(Image taken from The Telegraph)

There are two recent articles that set the record straight for me, reminding us that there is a whole other side to the freedom of wearing the hijab (or the burkini): the right not to wear it, which is not guaranteed to too many Muslim women. The first appeared on the Washington Post and was entitled As Muslim women, we actually ask you not to wear the hijab in the name of interfaith solidarity. It referred to the initiative Wear a Hijab Day, which I found bizarre in the first place and somehow showing lack of respect and solidarity for all oppressed and humiliated Muslim women around the world. Journalists Asra Q. Nomani and Hala Arafa (who identify themselves as mainstream Muslim women, born in Egypt and in India; Asra is also co-founder of the Muslim Reform Movement) reject the interpretation that the hijab is merely a symbol of modesty and dignity adopted by faithful female followers of Islam; they recall theologians who from as early as the 7th century and up to our days have established that Muslim women are not required to cover their heads; and, most importantly, they are reclaiming their religion and their Islamic right to pray without a headscarf and share their experience of being denied entry to most mosques around the world, including in the United States, without a hijab. 

The second article was written by Nervana Mahmoud, a commentator on Middle East issues. In The Right Not to Wear a Burkini. Mahmoud recalls her time as a young woman growing up in Egypt. The rise of Islamism and the definite conservative turn in the 80s were times where “social pressure mounted, forcing women to cover their bodies to maintain their ‘honor’. Any uncovered woman was deemed loose, decadent, and attention seeking.” Her very interesting article ends like this: “Muslim women who opt to wear ordinary swimming costumes only want to enjoy the simple pleasure of feeling the sea waves caressing their skin and touching their hair, without external judgment of their morals or religious beliefs. Once the concept of equality and diversity is accepted in Muslim countries, it will empower Muslims to defend the burkini in Western countries. Let’s be frank: prejudice in this context originated within the Muslim communities, and will never be solved until Muslims truly embrace freedom for all, and not just for burkini-wearing women”. That goes for non-Muslim pro-choice defenders too.

These are not simple issues. And I am not trying here to simplify them either. I am trying to be informed, I am trying to listen to different opinions, learn and know how to respect, seeking answers or possible paths for the situation we are living in Europe and the world. I question mainly the meaning of tolerance in this encounter between cultures which in recent times has become even more intense and used in the worst possible way by some politicians at the international level. Does tolerance mean acceptance of everything? To live in society, are there not cases where one needs to say "No, this is not acceptable"? To live in society, is it not always necessary, respecting our differences, to seek to create together common rules applicable to everyone? Rules which do not discriminate based on stereotypes or resulting from fear?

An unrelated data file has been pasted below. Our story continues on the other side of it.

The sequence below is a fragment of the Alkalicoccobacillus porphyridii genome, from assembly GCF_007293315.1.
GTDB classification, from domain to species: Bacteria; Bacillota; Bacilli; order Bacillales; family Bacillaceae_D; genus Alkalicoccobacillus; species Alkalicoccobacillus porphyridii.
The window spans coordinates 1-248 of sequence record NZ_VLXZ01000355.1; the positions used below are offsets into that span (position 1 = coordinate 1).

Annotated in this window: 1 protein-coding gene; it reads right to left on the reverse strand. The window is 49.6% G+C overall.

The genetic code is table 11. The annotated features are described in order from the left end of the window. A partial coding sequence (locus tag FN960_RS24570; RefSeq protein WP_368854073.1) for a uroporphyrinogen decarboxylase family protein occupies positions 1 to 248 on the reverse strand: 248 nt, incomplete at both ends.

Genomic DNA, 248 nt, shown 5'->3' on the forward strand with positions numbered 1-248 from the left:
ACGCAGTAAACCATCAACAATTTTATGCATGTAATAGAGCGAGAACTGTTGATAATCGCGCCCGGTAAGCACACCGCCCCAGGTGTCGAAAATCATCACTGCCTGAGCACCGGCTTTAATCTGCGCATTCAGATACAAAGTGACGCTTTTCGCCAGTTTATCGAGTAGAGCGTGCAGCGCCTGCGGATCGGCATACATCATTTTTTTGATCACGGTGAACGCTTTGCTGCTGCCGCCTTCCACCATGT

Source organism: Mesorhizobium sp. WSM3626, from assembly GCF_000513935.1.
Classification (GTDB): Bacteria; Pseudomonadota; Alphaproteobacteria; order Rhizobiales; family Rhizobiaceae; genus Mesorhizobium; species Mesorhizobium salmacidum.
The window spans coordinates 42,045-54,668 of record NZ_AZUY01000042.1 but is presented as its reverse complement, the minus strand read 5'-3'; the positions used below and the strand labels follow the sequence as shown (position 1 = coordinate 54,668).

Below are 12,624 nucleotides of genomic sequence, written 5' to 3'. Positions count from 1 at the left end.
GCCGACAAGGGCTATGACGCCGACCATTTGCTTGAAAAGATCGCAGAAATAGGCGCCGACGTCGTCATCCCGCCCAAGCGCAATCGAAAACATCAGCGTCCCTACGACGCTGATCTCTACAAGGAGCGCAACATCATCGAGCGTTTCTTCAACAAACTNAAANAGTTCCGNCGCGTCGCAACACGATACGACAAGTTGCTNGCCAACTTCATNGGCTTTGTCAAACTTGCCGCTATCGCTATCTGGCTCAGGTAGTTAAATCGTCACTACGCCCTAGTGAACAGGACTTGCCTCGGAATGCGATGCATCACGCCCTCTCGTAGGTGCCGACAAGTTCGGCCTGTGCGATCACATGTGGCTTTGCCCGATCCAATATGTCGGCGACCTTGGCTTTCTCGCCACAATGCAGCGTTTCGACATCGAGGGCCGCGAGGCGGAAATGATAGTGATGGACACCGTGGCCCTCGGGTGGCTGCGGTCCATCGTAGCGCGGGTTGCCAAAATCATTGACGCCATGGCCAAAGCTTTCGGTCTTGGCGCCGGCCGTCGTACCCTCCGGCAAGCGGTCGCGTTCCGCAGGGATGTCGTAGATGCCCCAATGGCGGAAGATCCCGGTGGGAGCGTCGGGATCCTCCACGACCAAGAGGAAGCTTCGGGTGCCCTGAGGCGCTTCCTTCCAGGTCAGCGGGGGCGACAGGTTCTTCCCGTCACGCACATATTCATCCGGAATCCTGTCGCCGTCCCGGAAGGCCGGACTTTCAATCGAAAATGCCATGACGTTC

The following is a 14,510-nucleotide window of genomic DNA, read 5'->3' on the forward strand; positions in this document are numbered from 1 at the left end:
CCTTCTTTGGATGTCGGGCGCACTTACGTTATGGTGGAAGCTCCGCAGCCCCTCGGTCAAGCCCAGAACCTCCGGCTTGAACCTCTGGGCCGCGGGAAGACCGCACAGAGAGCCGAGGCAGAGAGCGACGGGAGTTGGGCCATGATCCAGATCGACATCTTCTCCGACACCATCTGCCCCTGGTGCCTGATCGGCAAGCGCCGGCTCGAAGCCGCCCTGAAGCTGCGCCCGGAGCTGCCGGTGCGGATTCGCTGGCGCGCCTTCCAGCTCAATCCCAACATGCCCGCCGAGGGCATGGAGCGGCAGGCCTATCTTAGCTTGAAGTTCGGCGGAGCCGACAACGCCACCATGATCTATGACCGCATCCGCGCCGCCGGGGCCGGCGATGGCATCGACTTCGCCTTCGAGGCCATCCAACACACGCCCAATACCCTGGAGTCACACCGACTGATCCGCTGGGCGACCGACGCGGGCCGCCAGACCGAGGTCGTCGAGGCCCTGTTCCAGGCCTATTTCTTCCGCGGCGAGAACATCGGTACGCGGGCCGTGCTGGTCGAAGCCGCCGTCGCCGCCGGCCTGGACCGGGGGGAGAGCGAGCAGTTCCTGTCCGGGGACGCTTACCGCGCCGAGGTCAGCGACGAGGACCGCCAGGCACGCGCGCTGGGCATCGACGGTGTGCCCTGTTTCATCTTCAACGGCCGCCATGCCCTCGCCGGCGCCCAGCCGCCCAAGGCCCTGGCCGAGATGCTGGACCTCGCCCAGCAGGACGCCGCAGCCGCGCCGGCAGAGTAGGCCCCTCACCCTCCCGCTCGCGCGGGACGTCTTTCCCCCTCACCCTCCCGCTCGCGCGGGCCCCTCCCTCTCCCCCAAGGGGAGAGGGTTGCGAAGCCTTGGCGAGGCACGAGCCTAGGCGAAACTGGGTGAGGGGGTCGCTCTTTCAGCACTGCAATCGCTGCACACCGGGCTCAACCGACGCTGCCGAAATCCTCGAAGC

My final thoughts go to some men and women that I consider very special and whom I also got to know in these last days by reading the news:

(Image taken from Twitter)

In Iranmen post photos of themselves wearing hijabs in protest of strict laws governing women. Yes, in Iran… (see more in the New York Times).

Masooma Muradi (mage taken from The National)

In Afghanistan, Masooma Muradi, the only female provincial governor, is standing her ground, against a sexist patriarchal tradition and despite being treated by many with lack of respect (read more in 
The National).

(Image taken from Fadumo Dayib's Facebook page)

Finally, Fadumo Dayib, once a Somali refugee in Finland and today a Harvard graduate and mother, is the first female presidential candidate in Somalia. She has received death threats and has prepared her will in case something happens to her. She states: “In terms of the threats that I've been getting, I see that actually as a positive sign that I am doing the right thing. As a result of what I am doing, Somali women will no longer be relegated to the back rooms and told to stay there. They'll come out and they'll never go back.” (read more on Identities.MIC).

Kudos to these people, for resisting, asking questions, dis-comforting us, giving us hope and pushing the world forward. And for showing us which are the things that unite us.

Note on 11 Set 2016: 

Very much worth reading Slavoj Žižek's The non-existence of Norway. And his questioning on what tolerance is.


Anonymous said...

Thank you for sharing a more balanced view. We must find more ways to encourage critical thinking and curiosity - what ever the issue!

Maria Vlachou said...

Thank you for your comment. It's more of a search for more information, a need to listen to the "other side", as mainstream media may manipulate our views quite a bit. There is also a need for more self-evaluation on both sides. Before we consider the "other" a threat, I believe we need to have a good look at ourselves.